HiSmelt Process: The HISmelt process, named after the HISmelt Corporation of Australia, is another cokeless iron melting process being tested. In this process, ore fines and coal are manipulated to melt iron ore.

Induction Furnaces: Induction furnaces are the most widely used type of furnace for melting iron and are increasingly popular for melting non-ferrous metals (USEPA, 1992). They are popular because they provide excellent metallurgical control and are relatively pollution free.

Ingots: Convenient shapes into which newly refined, molten metal is poured for storage. The ingots are then remelted and cast into desired molds.

Integrated Steel Mills: Integrated steel mills produce steel by refining iron ore. They produce very high quality steel with well controlled chemical compositions.

Investment Molds: Investment molds are made from ceramic substances called refractories. They are used in high precision metal castings.

Iron Carbide Production Plants: Iron carbide production plants can be an alternative to the Basic Oxide Furnace. These plants use iron carbide, an iron ore that contains 6% carbon rather than 1.5-1.8% of regular iron ore . The additional carbon ignites in the presence of oxygen and contributes heat to the iron melting process, reducing energy requirements (Ritt, 1996).

Ironmaking: During ironmaking, iron ore, coke, heated air and limestone or other fluxes are fed into a blast furnace to produce molten iron that is free from impurities.

Mini-Mills: Steel production plants that rely on steel scrap as a base material rather than ore. Products do not have the tight chemical composistion of integrated plants and have narrower product lines.

Non-Recovery Coke Battery: In non-recovery batteries, coke oven slag and other by-products are sent to the battery where they are combusted. This technique consumes the by-products, eliminating much of the air and water pollution.

Permanent Molds: Permanent molds are made from metal or other resistant material. The molds are used multiple time by industries that produce large numbers of the same piece.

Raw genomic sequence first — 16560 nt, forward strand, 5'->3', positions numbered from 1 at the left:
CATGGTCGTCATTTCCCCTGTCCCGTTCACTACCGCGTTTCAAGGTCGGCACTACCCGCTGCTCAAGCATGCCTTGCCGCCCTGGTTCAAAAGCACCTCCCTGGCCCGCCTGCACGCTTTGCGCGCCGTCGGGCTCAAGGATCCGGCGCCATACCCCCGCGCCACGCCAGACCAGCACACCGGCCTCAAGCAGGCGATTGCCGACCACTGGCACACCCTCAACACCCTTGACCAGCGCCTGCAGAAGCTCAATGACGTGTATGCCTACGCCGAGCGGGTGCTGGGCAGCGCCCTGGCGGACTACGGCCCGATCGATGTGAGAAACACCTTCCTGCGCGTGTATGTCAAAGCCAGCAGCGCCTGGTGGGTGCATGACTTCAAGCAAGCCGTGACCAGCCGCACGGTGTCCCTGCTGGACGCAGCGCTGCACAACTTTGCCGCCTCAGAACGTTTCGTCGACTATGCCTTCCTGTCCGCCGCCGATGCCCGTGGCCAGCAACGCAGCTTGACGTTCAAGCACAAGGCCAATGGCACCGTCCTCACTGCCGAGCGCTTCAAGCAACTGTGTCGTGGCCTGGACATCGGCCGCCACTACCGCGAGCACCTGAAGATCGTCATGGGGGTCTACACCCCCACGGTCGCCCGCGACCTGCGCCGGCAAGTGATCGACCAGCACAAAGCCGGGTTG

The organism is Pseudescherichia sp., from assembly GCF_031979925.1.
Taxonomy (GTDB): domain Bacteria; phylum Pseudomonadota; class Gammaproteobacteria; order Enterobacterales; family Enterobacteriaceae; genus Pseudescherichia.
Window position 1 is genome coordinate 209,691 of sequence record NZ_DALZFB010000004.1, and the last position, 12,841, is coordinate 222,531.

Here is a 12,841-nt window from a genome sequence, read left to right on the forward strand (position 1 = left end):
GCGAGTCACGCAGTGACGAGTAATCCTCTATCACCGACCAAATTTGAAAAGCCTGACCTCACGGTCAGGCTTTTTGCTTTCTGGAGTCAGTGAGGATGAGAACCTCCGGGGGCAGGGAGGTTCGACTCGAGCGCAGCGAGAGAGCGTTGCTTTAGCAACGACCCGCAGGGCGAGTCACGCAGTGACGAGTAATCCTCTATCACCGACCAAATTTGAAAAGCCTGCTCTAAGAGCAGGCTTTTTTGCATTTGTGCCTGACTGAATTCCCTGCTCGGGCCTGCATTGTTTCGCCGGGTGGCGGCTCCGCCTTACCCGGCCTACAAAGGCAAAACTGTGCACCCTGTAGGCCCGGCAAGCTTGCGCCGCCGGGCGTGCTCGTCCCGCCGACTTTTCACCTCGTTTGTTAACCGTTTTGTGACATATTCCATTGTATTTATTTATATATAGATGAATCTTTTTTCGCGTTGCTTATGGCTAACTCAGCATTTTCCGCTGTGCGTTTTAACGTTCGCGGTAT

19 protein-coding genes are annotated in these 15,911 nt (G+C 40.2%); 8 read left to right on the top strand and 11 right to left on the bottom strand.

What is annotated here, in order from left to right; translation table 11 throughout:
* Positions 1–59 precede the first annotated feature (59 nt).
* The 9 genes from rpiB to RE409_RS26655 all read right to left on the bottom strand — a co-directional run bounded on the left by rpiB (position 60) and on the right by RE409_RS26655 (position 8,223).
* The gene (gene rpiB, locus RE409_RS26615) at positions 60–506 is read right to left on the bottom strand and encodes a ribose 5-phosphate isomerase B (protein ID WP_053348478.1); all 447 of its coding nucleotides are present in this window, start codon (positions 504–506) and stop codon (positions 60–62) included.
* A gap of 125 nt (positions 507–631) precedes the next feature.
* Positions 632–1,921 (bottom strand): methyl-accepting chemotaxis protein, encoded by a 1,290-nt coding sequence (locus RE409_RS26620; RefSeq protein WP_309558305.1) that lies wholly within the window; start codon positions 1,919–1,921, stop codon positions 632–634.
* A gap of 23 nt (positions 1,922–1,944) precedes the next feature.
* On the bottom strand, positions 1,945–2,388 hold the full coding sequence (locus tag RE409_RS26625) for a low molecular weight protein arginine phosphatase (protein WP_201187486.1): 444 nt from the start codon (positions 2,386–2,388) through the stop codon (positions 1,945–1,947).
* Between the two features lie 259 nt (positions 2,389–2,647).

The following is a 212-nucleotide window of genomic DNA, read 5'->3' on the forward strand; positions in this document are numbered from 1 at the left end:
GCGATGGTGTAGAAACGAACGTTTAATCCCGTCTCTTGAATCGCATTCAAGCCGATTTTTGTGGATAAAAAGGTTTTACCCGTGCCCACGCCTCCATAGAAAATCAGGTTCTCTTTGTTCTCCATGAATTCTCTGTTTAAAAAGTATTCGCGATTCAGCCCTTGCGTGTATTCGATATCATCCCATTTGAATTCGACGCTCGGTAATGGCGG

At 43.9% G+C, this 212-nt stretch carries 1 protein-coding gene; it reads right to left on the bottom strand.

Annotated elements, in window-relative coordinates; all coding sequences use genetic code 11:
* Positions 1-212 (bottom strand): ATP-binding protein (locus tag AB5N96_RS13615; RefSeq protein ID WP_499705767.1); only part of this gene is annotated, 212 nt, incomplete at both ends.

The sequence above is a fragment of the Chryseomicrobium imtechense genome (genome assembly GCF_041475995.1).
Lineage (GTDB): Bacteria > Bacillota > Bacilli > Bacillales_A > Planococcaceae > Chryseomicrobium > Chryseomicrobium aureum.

Primary Metal Industries: Industries that produce ferrous or non-ferrous metal products from metal ore and / or scrap metal. Plants may refine metals, cast molten metal into desired shapes, or produce the inputs for the refining or casting process.

Pulverized Coal Injections: Pulverized coal can be substituted for coke at nearly a 1:1 ratio and can replace 25 - 40% of coke traditionally used in furnaces (USEPA, 1995). Pulverized coal injections are used to reduce pollution by reducing the volume of coke production.

Refractory: Hard, heat resistant substances such as fire clay, bricks or blocks. The refractory protects a furnace shell from abrasion, heat and oxidation.

Sand Reclamation: "the physical, chemical or thermal treatment of a refractory aggregate to allow its reuse without significantly lowering its original useful properties as required for the application involved" American Foundrymen's Society.

Sintering: Sintering is a process in which solid wastes are combined into a porous mass that can then be added to the blast furnace. These wastes include iron ore fines, pollution control dust, coke breeze, water treatment plant sludge, and flux.

Shell Molds: Shell molds use chemically bonded sand to make the molds into which molten metal will be poured.

Slag: Impurities in the iron ore that have been captured by limestone or other fluxes.

Steel: Steel is an alloy of iron usually containing less than 1% carbon which is used most frequently in the automotive and construction industries or is cast into bars, strips, sheets, nails, spikes, wire, rods or pipes as needed by the intended user.

Thermal Sand Reclamation: Thermal reclamation uses heat in a rotary kiln, multiple-hearth furnaces, or a fluidized bed to combust binders and contaminants.

Wet Sand Reclamation: Wet reclamation uses water to remove sand binders. The process uses on the different water solubilities of sand and binders to separate the two. Clay bonded systems work well with water reclamation processes because the clays are very soluble in water. Sodium silicate sand binders can also be removed using wet reclamation. Other less soluble binders may not be as effective. After the sand is soaked in a water bath it is dried and reused.